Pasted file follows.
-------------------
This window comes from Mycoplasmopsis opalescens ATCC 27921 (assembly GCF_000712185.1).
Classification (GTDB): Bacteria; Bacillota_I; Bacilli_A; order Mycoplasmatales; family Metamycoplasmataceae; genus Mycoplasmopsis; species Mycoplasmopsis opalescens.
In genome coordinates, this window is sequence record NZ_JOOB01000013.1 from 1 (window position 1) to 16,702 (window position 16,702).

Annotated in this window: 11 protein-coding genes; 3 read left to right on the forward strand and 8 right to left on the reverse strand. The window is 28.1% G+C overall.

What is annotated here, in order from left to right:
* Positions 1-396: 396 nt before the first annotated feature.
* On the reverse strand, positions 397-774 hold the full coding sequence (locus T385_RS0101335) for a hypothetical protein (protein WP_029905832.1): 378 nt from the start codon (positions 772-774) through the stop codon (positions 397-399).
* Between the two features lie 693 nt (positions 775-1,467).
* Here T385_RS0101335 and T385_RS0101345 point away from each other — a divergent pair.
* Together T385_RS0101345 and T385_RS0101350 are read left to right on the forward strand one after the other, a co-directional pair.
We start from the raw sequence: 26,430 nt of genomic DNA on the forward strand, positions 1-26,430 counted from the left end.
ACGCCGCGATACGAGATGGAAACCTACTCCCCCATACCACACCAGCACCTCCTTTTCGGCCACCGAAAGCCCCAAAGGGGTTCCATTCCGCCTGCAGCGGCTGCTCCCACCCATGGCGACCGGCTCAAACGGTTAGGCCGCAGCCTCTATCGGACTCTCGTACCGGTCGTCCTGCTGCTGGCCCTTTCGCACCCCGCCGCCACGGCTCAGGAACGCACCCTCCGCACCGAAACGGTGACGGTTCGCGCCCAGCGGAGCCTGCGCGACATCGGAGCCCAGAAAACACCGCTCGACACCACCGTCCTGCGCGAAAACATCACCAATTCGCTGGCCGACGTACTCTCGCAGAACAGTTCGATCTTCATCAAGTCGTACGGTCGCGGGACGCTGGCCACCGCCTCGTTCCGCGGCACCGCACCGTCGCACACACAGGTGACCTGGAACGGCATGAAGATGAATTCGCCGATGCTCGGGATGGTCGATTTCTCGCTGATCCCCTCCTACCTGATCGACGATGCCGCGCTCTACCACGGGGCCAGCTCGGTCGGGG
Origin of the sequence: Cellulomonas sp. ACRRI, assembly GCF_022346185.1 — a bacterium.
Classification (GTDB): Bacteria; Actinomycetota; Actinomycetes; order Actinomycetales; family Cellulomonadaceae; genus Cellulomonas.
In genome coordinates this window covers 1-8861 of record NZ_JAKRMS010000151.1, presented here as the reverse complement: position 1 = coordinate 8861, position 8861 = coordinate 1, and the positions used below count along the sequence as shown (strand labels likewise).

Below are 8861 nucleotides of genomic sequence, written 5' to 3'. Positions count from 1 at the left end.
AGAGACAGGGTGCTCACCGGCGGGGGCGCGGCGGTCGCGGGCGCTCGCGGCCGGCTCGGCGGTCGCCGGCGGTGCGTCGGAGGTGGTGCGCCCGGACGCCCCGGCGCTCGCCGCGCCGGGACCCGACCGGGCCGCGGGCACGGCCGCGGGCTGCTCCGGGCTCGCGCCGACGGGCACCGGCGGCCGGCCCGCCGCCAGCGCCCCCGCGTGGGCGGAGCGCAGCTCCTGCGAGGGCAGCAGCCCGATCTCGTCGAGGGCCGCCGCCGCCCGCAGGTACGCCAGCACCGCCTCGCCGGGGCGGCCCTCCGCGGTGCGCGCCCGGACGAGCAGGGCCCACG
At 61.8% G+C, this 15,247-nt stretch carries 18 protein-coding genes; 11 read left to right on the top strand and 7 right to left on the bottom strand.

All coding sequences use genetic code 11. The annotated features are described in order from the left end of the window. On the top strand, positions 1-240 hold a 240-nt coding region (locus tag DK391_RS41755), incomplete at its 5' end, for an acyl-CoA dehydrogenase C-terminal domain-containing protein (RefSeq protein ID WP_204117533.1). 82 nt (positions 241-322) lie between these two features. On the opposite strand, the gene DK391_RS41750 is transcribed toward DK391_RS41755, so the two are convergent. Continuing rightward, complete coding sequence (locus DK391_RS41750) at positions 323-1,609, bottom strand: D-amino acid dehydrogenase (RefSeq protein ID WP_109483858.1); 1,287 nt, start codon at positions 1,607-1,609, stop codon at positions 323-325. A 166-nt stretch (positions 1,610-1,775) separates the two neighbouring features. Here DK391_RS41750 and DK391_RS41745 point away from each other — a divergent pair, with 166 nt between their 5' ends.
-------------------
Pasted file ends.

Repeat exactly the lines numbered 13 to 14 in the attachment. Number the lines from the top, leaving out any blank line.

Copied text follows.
Origin of the sequence: Cellulomonas sp. ACRRI, assembly GCF_022346185.1 — a bacterium.
Classification (GTDB): Bacteria; Actinomycetota; Actinomycetes; order Actinomycetales; family Cellulomonadaceae; genus Cellulomonas.